It would be very interesting if the city and DelDOT were to release the raw data on a location-by-location basis so that some independent analysis of how effective these cameras have been, and their full impact on the safety of our region. It is hard not to conclude the city camera installations are seen primarily as revenue generation devices, and as long as that is the case, they will not be used to their best effect for the public good.

Molasses fiction

Posted 2014.05.02 by Ran
Categories: Uncategorized


As happens occasionally, Mewhinney has gently prodded me to take a whack at the weekly Daily Post challenge, and welcoming any encouragement that I receive, I thought I might give it a whirl. Fiction is a funny thing for me, as I read very little of it. Most recently, I adored Hilary Mantel’s Wolf Hall and Bring Up The Bodies, and I am excited for the third volume. This is an aberration for me. I am drawn to hulking non-fiction works, and I was just joking with a friend about how on my honeymoon I sat on the beach next to my lovely bride, she with a stack of crime novels, and I happily immersed in Holloway’s fascinating Stalin and the Bomb. When I was noodling around a few ideas for this (which is against the spirit of flash fiction, I guess), I realized another heavy dose of fiction in my life is Garrison Keillor’s Prairie Home Companion, so I need to be careful about not letting any Minnesota Lutherans creep into what I write.

I have previously alluded to something I call, for lack of a better term, writer’s block. I have it in my mind that this blog be a place of constructive writing, and have tried to steer clear of rants and whining. Yet much of the material I start to write recently seems gravitationally drawn towards a negative slant which I do not like, so I have left  a lot of it to molder in various drafts I doubt will ever see the light of day. I am not going to delve into why this is, but it is part of why things have been so quiet around here. I wondered if flash fiction might not jump start things, but a few false starts suggested to me that the vapor lock remained in effect. Then I wondered if I might not trot out a modest homage, drawn from a favorite fiction indulgence. Permit me to turn to Spaceman Spiff, one of Bill Watterson’s great inspired creations in his Calvin & Hobbes works.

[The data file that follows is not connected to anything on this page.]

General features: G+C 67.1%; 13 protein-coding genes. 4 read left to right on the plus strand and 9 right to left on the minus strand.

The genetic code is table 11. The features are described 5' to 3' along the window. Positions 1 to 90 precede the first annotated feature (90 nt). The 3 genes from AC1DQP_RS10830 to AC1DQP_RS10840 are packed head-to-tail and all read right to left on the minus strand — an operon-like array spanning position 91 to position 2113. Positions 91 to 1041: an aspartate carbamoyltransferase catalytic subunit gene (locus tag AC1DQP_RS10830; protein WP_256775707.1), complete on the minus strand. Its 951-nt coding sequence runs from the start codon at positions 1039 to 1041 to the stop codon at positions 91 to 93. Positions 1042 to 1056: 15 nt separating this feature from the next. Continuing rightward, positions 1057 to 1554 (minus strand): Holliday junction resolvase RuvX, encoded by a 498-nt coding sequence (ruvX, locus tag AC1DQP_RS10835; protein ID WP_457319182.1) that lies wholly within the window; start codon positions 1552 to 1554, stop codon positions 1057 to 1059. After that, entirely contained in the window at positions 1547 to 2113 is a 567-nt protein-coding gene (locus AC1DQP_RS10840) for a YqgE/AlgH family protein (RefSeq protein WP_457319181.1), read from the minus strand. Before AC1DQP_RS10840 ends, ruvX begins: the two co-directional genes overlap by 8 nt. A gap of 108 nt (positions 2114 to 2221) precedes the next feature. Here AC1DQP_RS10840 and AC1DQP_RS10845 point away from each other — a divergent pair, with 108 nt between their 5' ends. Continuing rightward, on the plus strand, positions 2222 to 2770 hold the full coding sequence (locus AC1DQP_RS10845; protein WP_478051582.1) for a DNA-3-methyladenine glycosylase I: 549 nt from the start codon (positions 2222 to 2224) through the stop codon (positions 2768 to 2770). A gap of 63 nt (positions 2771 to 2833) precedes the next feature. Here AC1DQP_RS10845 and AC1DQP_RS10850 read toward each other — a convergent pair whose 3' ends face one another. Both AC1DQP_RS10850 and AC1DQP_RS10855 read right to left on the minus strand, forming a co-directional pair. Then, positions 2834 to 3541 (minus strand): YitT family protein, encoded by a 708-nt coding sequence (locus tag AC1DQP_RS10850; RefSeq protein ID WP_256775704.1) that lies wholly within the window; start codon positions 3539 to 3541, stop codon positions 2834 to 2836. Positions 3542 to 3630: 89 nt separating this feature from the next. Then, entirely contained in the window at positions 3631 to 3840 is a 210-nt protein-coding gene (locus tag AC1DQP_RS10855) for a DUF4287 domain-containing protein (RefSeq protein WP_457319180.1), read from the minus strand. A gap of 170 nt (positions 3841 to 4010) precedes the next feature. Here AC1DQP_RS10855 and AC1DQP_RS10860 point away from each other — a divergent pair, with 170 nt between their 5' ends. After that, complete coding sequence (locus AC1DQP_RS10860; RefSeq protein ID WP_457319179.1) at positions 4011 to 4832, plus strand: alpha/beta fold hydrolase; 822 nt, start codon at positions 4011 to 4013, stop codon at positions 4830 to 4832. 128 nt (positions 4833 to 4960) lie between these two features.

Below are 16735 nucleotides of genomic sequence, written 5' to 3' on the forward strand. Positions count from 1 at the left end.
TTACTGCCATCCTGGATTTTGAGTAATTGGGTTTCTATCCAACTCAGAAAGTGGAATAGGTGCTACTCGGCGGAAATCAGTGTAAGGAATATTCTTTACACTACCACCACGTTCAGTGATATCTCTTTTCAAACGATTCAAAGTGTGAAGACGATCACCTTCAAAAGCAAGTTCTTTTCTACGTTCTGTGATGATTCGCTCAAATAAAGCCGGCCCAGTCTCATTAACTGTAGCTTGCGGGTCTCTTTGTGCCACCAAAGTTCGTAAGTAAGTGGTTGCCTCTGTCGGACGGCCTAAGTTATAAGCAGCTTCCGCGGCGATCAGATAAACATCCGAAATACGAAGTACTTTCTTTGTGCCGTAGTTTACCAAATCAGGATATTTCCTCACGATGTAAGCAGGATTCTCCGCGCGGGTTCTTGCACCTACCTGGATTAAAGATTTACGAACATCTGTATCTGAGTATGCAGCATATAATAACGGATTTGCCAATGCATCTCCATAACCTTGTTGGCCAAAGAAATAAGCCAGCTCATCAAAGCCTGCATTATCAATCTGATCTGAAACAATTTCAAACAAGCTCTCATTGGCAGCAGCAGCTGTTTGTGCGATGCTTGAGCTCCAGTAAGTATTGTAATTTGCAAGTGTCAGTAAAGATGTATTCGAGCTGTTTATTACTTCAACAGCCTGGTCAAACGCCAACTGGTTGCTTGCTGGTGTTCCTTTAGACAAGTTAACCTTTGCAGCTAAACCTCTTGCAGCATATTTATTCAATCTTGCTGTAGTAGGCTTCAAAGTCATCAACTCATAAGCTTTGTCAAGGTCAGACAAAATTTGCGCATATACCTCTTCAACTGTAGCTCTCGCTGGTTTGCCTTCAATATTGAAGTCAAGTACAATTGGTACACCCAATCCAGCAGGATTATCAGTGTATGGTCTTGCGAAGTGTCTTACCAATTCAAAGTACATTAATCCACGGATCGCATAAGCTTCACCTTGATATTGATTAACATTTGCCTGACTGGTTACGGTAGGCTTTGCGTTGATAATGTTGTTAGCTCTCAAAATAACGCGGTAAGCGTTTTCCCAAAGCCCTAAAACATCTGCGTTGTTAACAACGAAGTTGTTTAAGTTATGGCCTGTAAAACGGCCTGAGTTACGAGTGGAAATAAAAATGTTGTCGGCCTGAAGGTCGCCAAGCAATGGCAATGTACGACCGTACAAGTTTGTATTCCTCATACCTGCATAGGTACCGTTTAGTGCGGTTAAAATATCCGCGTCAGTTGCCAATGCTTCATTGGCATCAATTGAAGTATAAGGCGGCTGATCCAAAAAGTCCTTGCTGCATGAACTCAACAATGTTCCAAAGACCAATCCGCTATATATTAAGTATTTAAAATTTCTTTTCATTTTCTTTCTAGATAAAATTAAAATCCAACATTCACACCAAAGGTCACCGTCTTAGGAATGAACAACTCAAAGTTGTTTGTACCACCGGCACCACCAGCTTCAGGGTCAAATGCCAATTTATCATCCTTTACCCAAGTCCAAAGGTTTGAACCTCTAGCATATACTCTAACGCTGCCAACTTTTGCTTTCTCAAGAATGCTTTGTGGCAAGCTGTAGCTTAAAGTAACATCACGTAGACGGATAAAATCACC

By the great Bill Watterson

Spaceman Spiff peered around the edge of the airlock. Reassured by the silence, he crept into the docking bay, noting the blast damage from the assault. Crossing the room quickly, he knew he must destroy the flagship before the aliens could learn anything from its systems, and that required removing the shielding from the reactor. He unfastened a service panel, lowered himself into the conduit that ran the length of the ship, and hurried aft. As he passed the belly turret mounts, his heart stopped when he saw two of the creatures examining the guns. As the closer beast started to call out, Spiff raised his laser, squeezed the trigger twice, and both lizards collapsed to the floor. Hurrying on, Spiff reached the engine room. Fishing a key out from around his neck, he slid it into a red circular fixture on the control panel and turned it three deliberate rotations until the lights on the panel began to pulse urgently. With five minutes until the release of the plasma core, Spiff raced back towards his shuttle craft. He neared the ladder under the docking bay, just as the ship lurched with the first small blasts from the crippled cooling system. Heaving himself onto the main deck, he spotted four aliens approaching. Two of them drew and fired as Spiff leapt across the corridor and rolled behind the cover of the hatch. Sprinting for the airlock, he slammed it shut and mashed down the emergency unmooring switch. The craft jetted away from the flagship, and Spiff could see explosions rippling across the engine housings. A blinding white flash engulfed Spiff, and for a moment all seemed lost. Debris rattled off of the hull as the shuttle accelerated away. He opened a channel to HQ and calmly reported “Mission complete.”